As many as eight in 10 or 80% of Indian undergraduate students feel hopeful about their finances in the future, the second highest of 21 countries surveyed for a new "Global Student Survey" released on Friday, with only China and Kenya jointly ahead at 84%. The findings, published by Chegg.org – the non-profit arm of education technology company Chegg, also reveal that after the covid-19 pandemic, 54% of Indian students would like their university course to incorporate more online learning, the fourth highest of any other country surveyed – equal to Canada (54%) and behind Saudi Arabia (78%), China (77%) , South Korea and Australia (both 57%). The survey's worldwide results show that Indian students agree with their peers across all 21 countries when it comes to how higher education should embrace online learning.

A bill against corporal punishment

There is a patchwork of corporal punishment legislation in Pakistan’s different states, and the current bill applies to Islamabad only
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There is a patchwork of corporal punishment legislation in Pakistan’s different states, and the current bill applies to Islamabad only

Pakistan has passed a bill banning corporal punishment for children in a move described as “historic" by rights activists, reports the Guardian. It comes amid a number of high-profile cases of schoolchildren being badly beaten and even killed in schools, religious institutions and workplaces. Many incidents, including disturbing mobile phone footage widely posted on social media, prompted nationwide debate on a ban in a country where physical punishment is commonplace. The bill, passed by the National Assembly, includes penalties for beating children, and bans all types of corporal punishment at formal and informal workplaces and in various educational settings including religious, government and private institutions. There is a patchwork of corporal punishment legislation in Pakistan’s different states, and the current bill applies to Islamabad only, but it is thought the rest of the country will eventually follow suit.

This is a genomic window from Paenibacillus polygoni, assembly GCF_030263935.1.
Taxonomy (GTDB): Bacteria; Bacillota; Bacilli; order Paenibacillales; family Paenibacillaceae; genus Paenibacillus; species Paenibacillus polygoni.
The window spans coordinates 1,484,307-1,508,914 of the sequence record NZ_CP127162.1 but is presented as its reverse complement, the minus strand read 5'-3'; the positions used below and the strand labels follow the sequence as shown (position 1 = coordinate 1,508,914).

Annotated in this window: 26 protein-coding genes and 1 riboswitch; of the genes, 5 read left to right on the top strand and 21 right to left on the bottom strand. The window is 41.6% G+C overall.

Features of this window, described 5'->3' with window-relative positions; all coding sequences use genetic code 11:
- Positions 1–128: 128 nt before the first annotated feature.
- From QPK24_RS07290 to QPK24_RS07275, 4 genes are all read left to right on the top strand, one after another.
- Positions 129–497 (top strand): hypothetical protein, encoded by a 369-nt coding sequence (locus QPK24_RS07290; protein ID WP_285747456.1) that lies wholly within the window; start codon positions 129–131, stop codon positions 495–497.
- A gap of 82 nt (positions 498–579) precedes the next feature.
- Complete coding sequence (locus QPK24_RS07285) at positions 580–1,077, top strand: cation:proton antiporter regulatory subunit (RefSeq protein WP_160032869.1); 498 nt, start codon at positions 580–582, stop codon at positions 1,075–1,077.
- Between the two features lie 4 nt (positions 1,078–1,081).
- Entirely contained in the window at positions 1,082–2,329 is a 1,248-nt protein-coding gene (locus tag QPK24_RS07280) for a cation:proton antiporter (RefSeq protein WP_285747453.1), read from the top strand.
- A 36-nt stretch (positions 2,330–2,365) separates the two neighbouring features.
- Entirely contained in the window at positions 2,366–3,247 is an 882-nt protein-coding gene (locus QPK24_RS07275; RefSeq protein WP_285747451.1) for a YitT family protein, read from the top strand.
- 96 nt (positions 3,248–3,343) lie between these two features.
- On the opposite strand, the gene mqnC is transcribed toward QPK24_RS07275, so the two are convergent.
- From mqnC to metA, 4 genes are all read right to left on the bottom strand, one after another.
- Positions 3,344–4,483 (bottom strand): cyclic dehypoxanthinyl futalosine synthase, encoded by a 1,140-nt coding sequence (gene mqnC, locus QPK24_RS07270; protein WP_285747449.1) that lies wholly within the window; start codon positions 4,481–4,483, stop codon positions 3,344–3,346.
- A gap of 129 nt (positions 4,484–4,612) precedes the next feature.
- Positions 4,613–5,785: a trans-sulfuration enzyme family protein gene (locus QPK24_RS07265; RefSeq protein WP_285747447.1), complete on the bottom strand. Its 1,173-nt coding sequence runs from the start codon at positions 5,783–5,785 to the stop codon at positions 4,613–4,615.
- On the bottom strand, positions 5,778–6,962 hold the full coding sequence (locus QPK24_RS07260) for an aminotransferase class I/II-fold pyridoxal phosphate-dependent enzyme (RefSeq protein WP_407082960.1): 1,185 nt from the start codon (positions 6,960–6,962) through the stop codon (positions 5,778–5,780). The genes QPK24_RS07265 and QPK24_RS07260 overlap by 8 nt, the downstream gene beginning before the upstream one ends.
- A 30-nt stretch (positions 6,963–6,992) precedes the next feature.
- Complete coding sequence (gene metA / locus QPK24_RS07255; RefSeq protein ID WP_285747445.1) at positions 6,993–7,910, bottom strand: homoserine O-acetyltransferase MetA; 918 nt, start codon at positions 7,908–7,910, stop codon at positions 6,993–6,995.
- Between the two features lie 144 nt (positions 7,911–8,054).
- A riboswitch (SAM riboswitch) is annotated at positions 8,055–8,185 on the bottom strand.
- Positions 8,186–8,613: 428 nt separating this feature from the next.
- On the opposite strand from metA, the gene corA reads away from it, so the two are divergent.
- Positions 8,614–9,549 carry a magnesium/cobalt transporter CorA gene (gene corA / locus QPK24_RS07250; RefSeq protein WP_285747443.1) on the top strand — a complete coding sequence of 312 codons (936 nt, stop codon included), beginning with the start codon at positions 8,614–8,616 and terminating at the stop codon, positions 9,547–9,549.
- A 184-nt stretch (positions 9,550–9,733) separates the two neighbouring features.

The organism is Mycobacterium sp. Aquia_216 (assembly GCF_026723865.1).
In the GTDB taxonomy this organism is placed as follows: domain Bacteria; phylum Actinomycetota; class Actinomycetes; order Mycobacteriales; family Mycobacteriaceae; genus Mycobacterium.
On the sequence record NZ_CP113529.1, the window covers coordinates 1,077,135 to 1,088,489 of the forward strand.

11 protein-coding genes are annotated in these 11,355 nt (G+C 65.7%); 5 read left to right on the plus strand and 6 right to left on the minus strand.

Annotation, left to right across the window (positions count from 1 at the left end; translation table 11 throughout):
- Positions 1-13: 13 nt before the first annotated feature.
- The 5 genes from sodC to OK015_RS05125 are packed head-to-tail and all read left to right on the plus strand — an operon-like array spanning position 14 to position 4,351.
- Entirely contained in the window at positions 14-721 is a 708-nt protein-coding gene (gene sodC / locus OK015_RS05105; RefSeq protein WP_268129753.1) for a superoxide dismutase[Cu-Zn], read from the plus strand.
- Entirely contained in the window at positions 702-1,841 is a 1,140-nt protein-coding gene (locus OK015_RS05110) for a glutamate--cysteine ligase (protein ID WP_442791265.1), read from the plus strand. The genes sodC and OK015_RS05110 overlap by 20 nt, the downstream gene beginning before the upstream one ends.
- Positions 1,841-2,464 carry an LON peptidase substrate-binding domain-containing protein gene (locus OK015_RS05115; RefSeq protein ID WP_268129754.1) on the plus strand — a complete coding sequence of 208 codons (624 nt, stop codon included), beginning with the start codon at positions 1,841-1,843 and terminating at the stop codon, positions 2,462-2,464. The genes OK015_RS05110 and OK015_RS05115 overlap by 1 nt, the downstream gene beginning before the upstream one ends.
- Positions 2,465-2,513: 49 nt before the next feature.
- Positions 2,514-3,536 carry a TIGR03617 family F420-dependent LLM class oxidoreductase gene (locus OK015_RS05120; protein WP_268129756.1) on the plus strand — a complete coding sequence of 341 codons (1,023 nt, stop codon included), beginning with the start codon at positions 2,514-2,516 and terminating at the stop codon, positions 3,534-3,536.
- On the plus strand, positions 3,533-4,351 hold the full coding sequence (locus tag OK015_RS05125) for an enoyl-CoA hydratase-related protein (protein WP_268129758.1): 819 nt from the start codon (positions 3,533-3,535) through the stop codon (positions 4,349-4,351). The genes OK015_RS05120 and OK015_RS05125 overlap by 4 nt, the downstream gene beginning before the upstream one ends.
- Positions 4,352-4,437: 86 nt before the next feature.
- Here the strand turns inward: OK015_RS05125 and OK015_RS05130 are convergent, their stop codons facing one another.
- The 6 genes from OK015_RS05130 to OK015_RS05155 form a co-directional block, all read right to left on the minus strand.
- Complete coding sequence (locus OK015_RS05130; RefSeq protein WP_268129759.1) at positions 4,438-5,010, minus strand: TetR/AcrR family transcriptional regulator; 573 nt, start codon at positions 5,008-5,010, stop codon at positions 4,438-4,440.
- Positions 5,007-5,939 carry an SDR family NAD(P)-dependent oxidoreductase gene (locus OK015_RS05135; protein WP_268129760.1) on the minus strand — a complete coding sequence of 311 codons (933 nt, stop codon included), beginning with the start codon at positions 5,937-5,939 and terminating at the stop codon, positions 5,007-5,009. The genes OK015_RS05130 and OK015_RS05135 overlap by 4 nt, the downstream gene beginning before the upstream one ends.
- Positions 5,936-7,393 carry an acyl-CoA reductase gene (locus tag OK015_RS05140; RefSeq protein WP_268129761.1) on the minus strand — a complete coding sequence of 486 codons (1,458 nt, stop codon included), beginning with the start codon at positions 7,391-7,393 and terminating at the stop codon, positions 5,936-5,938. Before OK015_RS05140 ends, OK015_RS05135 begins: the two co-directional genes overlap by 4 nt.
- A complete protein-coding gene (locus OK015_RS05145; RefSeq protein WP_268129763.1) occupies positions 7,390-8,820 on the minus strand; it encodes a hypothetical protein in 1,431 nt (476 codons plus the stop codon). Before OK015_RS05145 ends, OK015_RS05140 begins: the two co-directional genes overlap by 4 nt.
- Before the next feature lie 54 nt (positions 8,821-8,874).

Massive iceberg breaks off from Antarctica

There is currently no-one in the base, so there is no risk to human life
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There is currently no-one in the base, so there is no risk to human life

A big iceberg approaching the size of Greater London has broken away from the Antarctic, close to Britain's Halley research station, reports BBC. Surface instruments on the Brunt Ice Shelf confirmed the split early on Friday. There is currently no-one in the base, so there is no risk to human life. The British Antarctic Survey has been operating Halley in a reduced role since 2017 because of the imminent prospect of a calving. The berg has been measured to cover 1,270 sq km - nearly 490 square miles. Halley is positioned just over 20km from the line of rupture. BAS has an array of GPS devices on the Brunt. These relay information about ice movements back to the agency's HQ in Cambridge. Scientists will be inspecting satellite imagery as it becomes available. They will want to see that no unexpected instabilities emerge in the remaining ice shelf platform that holds Halley.

Curated by Sohini Sen. Have something to share with us? Write to us at feedback@livemint or tweet to @shohinisen